Helpful Hints to Help You Sleep
Poor sleep habits (referred to as hygiene) are among the most common problems encountered in our society. We stay up too late and get up too early. We interrupt our sleep with drugs, chemicals and work, and we overstimulate ourselves with late-night activities such as television.
Below are some essentials of good sleep habits. Many of these points will seem like common sense. But it is surprising how many of these important points are ignored by many of us. See the Center for Clinical Interventions website for free worksheets about sleep hygiene, how to use a sleep diary, insomnia, cognitive distortions: https://www.cci.health.wa.gov.au/Resources/Looking-After-Yourself/Sleep
The following factors are important for optimal sleep hygeine:
Your Personal Habits
Your Sleeping Environment
Getting Ready For Bed
Getting Up in the Middle of the Night
Most people wake up one or two times a night for various reasons. If you find that you get up in the middle of night and cannot get back to sleep within 15-20 minutes, then do not remain in the bed "trying hard" to sleep. Get out of bed. Leave the bedroom. Read, have a light snack, do some quiet activity, or take a bath. You will generally find that you can get back to sleep 20 minutes or so later. Do not perform challenging or engaging activity such as office work, housework, etc. Do not watch television.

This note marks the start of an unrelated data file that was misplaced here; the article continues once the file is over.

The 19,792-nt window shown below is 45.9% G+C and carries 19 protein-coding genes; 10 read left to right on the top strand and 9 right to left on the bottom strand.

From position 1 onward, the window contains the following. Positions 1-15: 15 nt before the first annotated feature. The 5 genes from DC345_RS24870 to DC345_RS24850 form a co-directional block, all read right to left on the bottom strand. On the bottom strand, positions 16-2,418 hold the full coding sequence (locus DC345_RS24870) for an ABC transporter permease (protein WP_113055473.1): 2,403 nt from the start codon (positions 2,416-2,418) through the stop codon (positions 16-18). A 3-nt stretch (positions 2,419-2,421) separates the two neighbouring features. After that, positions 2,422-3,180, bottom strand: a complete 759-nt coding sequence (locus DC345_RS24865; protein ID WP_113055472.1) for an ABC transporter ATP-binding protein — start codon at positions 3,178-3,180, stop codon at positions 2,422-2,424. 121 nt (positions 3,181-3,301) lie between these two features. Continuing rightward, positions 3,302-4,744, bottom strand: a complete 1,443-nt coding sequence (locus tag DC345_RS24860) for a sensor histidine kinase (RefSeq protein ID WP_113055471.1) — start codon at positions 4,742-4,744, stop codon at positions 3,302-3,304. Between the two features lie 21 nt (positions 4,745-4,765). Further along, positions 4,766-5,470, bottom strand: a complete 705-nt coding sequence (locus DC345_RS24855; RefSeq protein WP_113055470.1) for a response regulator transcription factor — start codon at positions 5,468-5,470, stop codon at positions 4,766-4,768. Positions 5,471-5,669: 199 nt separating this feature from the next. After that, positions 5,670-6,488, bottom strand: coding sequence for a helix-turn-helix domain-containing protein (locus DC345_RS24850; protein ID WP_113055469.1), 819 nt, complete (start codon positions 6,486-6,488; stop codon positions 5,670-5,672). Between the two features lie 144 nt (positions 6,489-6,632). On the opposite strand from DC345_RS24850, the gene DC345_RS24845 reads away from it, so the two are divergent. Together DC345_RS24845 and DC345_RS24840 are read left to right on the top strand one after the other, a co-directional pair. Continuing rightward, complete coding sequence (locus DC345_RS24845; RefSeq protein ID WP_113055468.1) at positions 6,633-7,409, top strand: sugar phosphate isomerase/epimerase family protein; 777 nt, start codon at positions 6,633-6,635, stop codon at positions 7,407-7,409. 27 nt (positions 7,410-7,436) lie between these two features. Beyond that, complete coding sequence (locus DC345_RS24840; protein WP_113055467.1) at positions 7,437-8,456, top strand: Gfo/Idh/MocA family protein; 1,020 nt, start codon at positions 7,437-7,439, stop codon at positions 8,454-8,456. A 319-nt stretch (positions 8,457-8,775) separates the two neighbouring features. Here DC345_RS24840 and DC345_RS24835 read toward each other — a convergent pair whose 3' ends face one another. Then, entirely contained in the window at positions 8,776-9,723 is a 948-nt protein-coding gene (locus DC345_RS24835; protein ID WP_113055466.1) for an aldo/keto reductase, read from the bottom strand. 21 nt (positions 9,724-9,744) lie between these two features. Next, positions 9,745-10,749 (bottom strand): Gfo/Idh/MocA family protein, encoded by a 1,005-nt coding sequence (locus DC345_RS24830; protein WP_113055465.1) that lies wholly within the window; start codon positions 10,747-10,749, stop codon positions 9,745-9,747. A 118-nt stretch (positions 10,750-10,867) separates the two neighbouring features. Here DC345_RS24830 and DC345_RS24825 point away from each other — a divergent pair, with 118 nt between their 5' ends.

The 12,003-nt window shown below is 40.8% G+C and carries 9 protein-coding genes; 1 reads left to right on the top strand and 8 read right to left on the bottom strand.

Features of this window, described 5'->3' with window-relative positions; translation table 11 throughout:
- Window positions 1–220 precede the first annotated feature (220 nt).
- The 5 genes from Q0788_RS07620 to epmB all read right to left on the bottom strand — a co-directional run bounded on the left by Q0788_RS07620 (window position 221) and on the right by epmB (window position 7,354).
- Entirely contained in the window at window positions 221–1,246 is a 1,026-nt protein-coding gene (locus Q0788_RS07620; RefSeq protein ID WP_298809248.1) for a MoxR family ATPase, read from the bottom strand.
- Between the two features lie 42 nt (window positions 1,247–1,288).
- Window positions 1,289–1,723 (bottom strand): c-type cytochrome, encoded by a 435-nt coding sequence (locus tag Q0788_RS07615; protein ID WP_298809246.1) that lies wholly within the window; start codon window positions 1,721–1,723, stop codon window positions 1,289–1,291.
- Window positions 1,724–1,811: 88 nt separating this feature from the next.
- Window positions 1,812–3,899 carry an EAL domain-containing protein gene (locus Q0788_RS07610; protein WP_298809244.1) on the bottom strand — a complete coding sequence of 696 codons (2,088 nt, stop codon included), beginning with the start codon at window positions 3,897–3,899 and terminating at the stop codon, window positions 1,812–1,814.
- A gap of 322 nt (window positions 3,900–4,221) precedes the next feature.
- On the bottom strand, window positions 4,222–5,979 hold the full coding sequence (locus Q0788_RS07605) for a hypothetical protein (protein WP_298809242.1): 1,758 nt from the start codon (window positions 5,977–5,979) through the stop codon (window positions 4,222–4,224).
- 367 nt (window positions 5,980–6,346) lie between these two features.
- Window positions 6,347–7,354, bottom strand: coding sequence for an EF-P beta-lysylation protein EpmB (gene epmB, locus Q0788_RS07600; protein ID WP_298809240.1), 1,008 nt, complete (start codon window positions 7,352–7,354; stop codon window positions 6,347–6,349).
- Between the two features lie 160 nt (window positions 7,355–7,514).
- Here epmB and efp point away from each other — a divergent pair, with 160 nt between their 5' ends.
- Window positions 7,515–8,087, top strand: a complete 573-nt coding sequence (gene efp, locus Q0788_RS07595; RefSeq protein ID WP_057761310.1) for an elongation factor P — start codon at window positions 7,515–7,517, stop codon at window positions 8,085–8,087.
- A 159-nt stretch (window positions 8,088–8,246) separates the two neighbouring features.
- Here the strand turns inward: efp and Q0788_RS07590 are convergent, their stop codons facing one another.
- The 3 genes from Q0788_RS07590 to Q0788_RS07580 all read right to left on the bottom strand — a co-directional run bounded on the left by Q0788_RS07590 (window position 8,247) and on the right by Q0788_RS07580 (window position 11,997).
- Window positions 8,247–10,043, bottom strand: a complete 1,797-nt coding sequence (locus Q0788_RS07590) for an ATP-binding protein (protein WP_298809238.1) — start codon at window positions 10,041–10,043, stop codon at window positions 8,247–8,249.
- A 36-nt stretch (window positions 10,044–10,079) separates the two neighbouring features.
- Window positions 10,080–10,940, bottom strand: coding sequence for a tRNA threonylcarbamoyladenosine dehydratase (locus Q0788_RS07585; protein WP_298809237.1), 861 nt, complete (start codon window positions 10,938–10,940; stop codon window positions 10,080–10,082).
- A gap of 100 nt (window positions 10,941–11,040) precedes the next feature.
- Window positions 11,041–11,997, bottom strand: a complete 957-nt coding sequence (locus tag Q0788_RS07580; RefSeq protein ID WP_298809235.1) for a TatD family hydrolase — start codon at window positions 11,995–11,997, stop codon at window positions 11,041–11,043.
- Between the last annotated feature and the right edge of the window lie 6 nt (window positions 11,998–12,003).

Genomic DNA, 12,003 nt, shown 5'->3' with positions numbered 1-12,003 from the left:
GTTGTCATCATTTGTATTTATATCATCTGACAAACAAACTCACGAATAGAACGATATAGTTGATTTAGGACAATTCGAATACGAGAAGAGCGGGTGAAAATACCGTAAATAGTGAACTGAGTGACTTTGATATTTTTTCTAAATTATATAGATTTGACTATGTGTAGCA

A Word About Television
Many people fall asleep with the television on in their room. Watching television before bedtime is often a bad idea. Television is a very engaging medium that tends to keep people up. We generally recommend that the television not be in the bedroom. At the appropriate bedtime, the TV should be turned off and the patient should go to bed. Some people find that the radio helps them go to sleep. Since radio is a less engaging medium than TV, this is probably a good idea.
Several physical factors are known to upset sleep. These include arthritis, acid reflux with heartburn, menstruation, headaches and hot flashes.
Psychological and mental health problems like depression, anxiety and stress are often associated with sleeping difficulty. In many cases, difficulty staying asleep may be the only presenting sign of depression. A physician should be consulted about these issues to help determine the problem and the best treatment.
Many medications can cause sleeplessness as a side effect. Ask your doctor or pharmacist if medications you are taking can lead to sleeplessness.
To help overall improvement in sleep patterns, your doctor may prescribe sleep medications for short-term relief of a sleep problem. The decision to take sleeping aids is a medical one to be made in the context of your overall health picture.
Always follow the advice of your physician and other healthcare professionals. The goal is to rediscover how to sleep naturally.
Source: Sleep Hygiene | University of Maryland Medical Center http://umm.edu/programs/sleep/patients/sleep-hygiene#ixzz2sNimOdov
University of Maryland Medical Center
Practical advice for better sleep:
1. Exercise- People who exercise regularly (30 minutes of exercise 5-6 days per week, heart rate at least 110) have been shown to have less sleep problems. It is best to exercise six or more hours before planning on going to bed.
2. Diet – Avoid any caffeinated products after noon. Also, spicy foods and large dinners tend to interfere with sleep onset. Finally, avoid high-calorie, high sugar content foods 3-4 hours before bed. A warm glass of milk does sometimes help in feeling sleepy.
3. Alcohol use – Alcohol helps with sleep induction but results in early awakening with difficulty falling back asleep. It also inhibits deep sleep cycles, which is where the body gets the most benefit from sleep.